Applied Competitive Technologies (CACT) Director Keith Rypka hit the                  The CACT has launched innovative
          ground running when he arrived at College of the Canyons.                         programs designed to address key and
    Providing workforce-training programs, demonstrations of new manufacturing              emerging industry training needs and
equipment and technologies and access to federal, state and local resources, the CACT       recruit workers to the manufacturing field.
at College of the Canyons assists industry partners in achieving greater operational
efficiencies, enhanced productivity and increased organizational performance.                    INDUSTRIAL MAINTENANCE
    Since coming aboard, Rypka has worked closely with Bruce Getzan, Dean of Eco-                  TRAINING BOOT CAMP
                                                          See NEW DIRECTOR on Page 9            Consisting of 90 hours of training,
                                                                                            the boot camp program prepares at-risk
                                                                                            youth ages 18-24 for high-paying
College Honored For Its Innovative                                                          upwardly laddered careers in manufac-
                                                                                            turing. The program teaches a basic
and Proven Teaching Strategies                                                              understanding of operations that keep
                                                                                            automated or industrial plants running,


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        ollege of the Canyons has been recognized by the Hewlett Leaders in Student         as well as trouble-shooting skills.
        Success program as one of three California community colleges honored in
        2009 for the use of innovative and proven teaching strategies in the college’s         PROCESS VALIDATION TRAINING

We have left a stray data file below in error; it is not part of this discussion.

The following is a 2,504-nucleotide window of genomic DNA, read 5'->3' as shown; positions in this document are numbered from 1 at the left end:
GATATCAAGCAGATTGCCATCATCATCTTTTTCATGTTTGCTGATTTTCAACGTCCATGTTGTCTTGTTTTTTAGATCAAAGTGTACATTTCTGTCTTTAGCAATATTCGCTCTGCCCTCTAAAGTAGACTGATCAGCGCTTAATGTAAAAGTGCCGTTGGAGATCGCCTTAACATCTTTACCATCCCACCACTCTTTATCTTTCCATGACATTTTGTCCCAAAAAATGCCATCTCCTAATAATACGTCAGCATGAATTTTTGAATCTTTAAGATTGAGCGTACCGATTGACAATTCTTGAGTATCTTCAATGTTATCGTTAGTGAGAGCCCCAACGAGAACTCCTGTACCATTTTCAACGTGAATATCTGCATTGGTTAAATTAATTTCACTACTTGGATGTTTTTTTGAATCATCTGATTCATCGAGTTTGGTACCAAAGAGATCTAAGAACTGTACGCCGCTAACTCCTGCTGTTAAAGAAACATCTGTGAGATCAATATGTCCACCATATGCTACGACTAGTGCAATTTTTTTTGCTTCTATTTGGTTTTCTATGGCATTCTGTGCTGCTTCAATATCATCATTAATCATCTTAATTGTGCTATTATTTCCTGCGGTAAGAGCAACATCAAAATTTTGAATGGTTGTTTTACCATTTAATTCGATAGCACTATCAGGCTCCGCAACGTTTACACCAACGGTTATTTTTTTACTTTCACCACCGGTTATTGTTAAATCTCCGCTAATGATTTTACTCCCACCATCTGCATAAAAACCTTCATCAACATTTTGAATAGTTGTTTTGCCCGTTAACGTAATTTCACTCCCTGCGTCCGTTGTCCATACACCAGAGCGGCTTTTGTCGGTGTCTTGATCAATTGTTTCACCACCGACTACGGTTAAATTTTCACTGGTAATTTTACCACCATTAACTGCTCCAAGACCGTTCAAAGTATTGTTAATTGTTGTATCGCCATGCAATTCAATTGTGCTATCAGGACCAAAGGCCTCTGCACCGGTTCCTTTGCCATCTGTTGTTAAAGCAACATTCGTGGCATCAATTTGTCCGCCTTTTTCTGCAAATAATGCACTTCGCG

‘basic skills’ foundational math and English programs.                                          A grant from the state’s Economic
    A division of the William and Flora Hewlett Foundation, the Hewlett Leaders in          Workforce Development (EWD) respon-
Student Success program annually recognizes colleges that demonstrate promising             sive training fund has launched a sepa-
and innovative approaches to student success in basic skills education.                     rate program to provide process valida-
    As a Hewlett Leaders honoree, the college will receive a $15,000 instruction grant      tion training to employees at Advanced
in order to conduct “train the trainer” information sessions at surrounding communi-        Bionics, currently located in Sylmar, Calif.
ty colleges, allowing College of the Canyons faculty and administrators the opportu-            The program, which precedes the
nity to share with other schools, the techniques and strategies used to help basic skills   company’s move to Santa Clarita over
math and English students succeed.                                                          the coming year, trains 40 employees to
    “Students who place into basic skills courses are often deterred from enrolling         recalibrate, revalidate and re-qualify
because, to them, it seems as if they’ll never be able to reach the transfer-level cours-   every piece of machinery after it is
es,” Chancellor Dr. Dianne Van Hook said. “At College of the Canyons, we provide            moved to a new location and put into
opportunities that will not only enhance student success, but promote a spirit of per-      place.
sistence.”
    In selecting the grant recipients, Hewlett Leaders program officials reviewed data             JUNIOR HIGH SUMMER
from more than 100 community colleges that tracked the success of three recent                       INSTITUTE CLASS
cohorts of students in basic skills math and English courses.                                   The CACT offered an exploratory
    “It’s a tremendous honor for us to receive this recognition,” said Audrey Green,        one-week Tech Explorer, 3-D Design and
associate vice president of academic affairs at the college. “We plan to begin making       Fabrication track at COC’s annual Junior
presentations and disseminating our effective teaching program practices at statewide       High Summer Institute (JSI).
conferences this fall.”                                                                         Covering the basics of CAD design,
    Among the initiatives focused on improving foundational student success at Col-         using GoogleSketchUp, as well as a
lege of the Canyons are the ‘15 College Success Tips’ program and the Personalized          review of the fundamentals of machin-
Accelerated Learning program (PAL).                                                         ing and fabrication, the course served as
    The ‘15 College Success Tips’ program is designed to promote one ‘success tip’          a fun and effective outreach tool.
each week in participating courses while working to increase awareness levels among             Using the Tech Explorer program
both students and faculty about specific student success skills.                            model, students gained hands-on expe-
    The college’s PAL program offers students a series of back-to-back, short-term          rience in the shop, before evaluating
classes in math and English designed to accelerate a student’s progression from a           their designs — in this case miniature
basic skills coursework level to a degree-applicable course of study.                       catapults — through a series of field